August 07, 2009

Summer School

One of the characteristics of homeschooling is that learning is a part of everyday life. We have not really found "our groove" yet, but one thing we have discovered in homeschooling is: just because summer rolls around and workbooks rarely come out - the learning never ends.
We have even learned that we don't always get to choose the curriculum. Some of the lessons going on at The Santos Times are:

Math, I think, is the most versatile subject. There are so many many ways to study it. Since it is such a part of everyday life, it seems that would be the best way to learn it - in everyday life. The kitchen is a great place for learning numbers and math. "Sophia, cut the loaf into 12 equal parts." or "Naomi, how many cookies does each person get if there are 15 left?" This Summer, we have been playing lots of games - mostly cards and Monopoly. We have fun haggling and bargaining over properties or rents. Because we always make Sophia the banker and mortgagor, she has really gotten good at adding numbers and understanding money and change.
But boy - it takes a lot of time. A game of Monopoly easily lasts a couple of hours and it's very convenient to say "I don't have time to play right now." Well, at those times we get out the cards. Cards are good because all the kids can play - and they can also play without mom and dad. (wink) With each game the children brush up on sorting, adding, subtracting and critical thinking skills.

Mr. Santos is taking a class called "Interpersonal Communication." How interesting. Our eyes have really been opened to different types of ineffective listening and their labels.
Some of them are: Psuedolistening - this is when you nod and smile on the outside but on the inside you are thinking of a myriad of other things - maybe even how you can stop listening to whomever is talking to you. Stage-hogging is when you listen only long enough to figure out how to turn the conversation to yourself. An example would be - "You think your house is a mess? Have you seen my hall closet? Let me just tell you, blah blah blah."
There are many other types and just discussing some of them has been like going to marriage counseling - a little intense, a little revealing, and a little healing.

The Bible says that man makes his plans but the Lord directs his steps. How true. Another class Mr. Santos is taking is called "Human Relations". The team he works with at school has been studying motivation in the workplace. However, Mr. Santos and I have been able to apply some of this new knowledge to The Santos Times.
It would be nice if we could do our best all of the time, but a little motivation can go a long way. Somehow, (is it pride or high expectations?) we fail to provide that little "light at the end of the tunnel" for our loved ones. Children need motivation to get their chores done, even to obey. Wives need motivation to do the same mundane things over and over (and over) again. Husbands need motivation to step out of their comfort zones. These summertime courses have not been easy, but they have been so good in stretching Mr. Santos and me. Stretching is good - it allows you to be more flexible, to do things you never thought you could do.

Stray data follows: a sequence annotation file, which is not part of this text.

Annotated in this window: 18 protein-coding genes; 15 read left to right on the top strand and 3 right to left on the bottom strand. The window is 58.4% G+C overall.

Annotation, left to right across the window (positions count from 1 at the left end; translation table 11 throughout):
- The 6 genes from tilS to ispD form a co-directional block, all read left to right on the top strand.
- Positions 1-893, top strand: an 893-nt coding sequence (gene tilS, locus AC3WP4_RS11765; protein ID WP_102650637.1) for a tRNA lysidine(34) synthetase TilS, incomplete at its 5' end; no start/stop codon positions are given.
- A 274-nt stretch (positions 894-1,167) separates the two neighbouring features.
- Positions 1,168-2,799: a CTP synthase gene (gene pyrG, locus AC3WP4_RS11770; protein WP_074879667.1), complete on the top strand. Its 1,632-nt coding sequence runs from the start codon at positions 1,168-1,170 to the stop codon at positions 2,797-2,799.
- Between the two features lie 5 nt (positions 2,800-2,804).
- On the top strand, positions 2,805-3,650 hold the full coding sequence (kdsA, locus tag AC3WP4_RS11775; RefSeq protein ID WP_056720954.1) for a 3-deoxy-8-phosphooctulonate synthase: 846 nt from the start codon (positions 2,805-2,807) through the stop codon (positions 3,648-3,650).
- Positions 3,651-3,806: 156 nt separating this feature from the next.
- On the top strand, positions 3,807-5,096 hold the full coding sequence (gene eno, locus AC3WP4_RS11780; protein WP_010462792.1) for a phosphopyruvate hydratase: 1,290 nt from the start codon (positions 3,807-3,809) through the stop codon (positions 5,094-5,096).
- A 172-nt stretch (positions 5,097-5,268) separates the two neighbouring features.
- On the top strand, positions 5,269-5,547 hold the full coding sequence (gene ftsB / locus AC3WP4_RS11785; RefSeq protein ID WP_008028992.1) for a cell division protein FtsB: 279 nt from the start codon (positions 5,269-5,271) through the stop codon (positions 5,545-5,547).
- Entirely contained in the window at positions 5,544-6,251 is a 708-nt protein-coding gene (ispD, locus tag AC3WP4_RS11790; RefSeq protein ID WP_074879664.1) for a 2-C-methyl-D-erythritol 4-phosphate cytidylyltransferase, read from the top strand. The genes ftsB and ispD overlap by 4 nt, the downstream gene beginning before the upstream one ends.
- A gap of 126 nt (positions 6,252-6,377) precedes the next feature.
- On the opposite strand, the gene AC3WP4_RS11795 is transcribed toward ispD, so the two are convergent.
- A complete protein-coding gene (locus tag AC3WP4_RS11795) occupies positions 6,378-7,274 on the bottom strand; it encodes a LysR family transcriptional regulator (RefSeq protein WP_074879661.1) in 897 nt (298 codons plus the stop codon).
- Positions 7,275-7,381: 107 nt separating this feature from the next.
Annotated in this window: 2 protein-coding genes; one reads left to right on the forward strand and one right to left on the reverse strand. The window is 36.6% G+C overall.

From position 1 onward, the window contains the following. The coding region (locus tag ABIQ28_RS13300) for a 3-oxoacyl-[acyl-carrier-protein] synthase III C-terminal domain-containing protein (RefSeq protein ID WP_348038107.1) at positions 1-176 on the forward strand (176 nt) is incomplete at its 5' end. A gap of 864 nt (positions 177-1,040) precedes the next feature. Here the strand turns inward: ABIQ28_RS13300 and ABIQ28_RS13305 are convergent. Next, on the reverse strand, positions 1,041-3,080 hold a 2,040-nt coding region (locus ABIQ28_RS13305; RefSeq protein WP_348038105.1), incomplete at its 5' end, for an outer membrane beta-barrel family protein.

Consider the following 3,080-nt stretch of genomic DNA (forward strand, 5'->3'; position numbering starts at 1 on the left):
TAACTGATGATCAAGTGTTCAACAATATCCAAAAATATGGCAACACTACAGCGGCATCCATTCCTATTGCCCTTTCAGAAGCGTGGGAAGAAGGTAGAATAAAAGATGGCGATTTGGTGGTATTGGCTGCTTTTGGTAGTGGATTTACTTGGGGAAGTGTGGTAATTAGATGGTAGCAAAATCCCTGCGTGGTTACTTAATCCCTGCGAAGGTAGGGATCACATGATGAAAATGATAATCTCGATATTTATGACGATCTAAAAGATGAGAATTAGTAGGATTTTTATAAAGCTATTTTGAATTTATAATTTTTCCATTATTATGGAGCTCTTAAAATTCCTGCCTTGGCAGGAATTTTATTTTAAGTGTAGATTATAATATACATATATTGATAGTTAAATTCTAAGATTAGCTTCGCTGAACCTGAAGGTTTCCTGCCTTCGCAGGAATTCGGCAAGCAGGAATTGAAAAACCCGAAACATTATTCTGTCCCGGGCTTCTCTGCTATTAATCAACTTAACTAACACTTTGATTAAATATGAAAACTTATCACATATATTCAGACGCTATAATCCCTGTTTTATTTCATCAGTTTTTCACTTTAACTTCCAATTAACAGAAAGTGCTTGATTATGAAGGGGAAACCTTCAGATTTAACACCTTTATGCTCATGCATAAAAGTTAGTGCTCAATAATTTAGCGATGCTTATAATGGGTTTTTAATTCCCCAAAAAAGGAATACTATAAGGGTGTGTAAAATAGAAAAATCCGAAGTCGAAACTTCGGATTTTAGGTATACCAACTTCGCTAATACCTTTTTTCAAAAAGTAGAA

Love suffers long. Love is patient. Let patience have her perfect work, that you may be perfect and entire, wanting nothing. James 1:4 I guess we can take courage in this verse - that our Merciful God is making us perfect when we are in "long-suffering" situations. But isn't it tough? I'm not talking about enduring long lines or traffic. That kind of patience is for babies. I'm talking about being patient with the child who refuses to obey and being consistent day in and day out. It's the spouse that checks out and you are still to love her or respect him. It's when there really is no 'motivation' to go on - yet you do. That's the tough trying of our patience. I heard one person say they couldn't see the light at the end of the tunnel because Jesus was blocking the view. They were walking so close to Him that they could not see the end of their suffering. That is how it should be.
Elisabeth Elliot defined suffering as "Having what we don't want and wanting what we don't have."
We have a big green plastic bin of blocks, legos and lincoln logs. This summer we have been getting them out and building different things. A farm, a carnival, a train station. When it comes to building, we do it brick by brick. When it comes to tearing it down, a kick, a swoosh of the arm or a KABAM! (if you are Noah) will do.
Through wisdom is an house built; and by understanding it is established: Proverbs 24:3
Every wise woman builds her house: but the foolish plucks it down with her hands. Proverbs 14:1
This is how we build our homes too. Word upon word, precept upon precept, line upon line. SIGH. I think the lessons in building are much easier if you have blueprints. What kind of home would we have if we just placed a brick randomly here and there? Thank God, we have His word to teach us.
So there you have it - Summer school at The Santos Times. Don't you wish we were taking enrollments? LOL.


  1. I love playing monopoly. I can't wait to play with the kids the next time I see them! I would enroll in your school - especially if you taught cooking.

  2. I could only teach you how to cook a few things as that is all I know. Are you sure you want to enroll? Did you notice the required course called Long-Suffering? I don't teach that one, God does and it's a tough one. :)

  3. I'm tough - count me in. love you.


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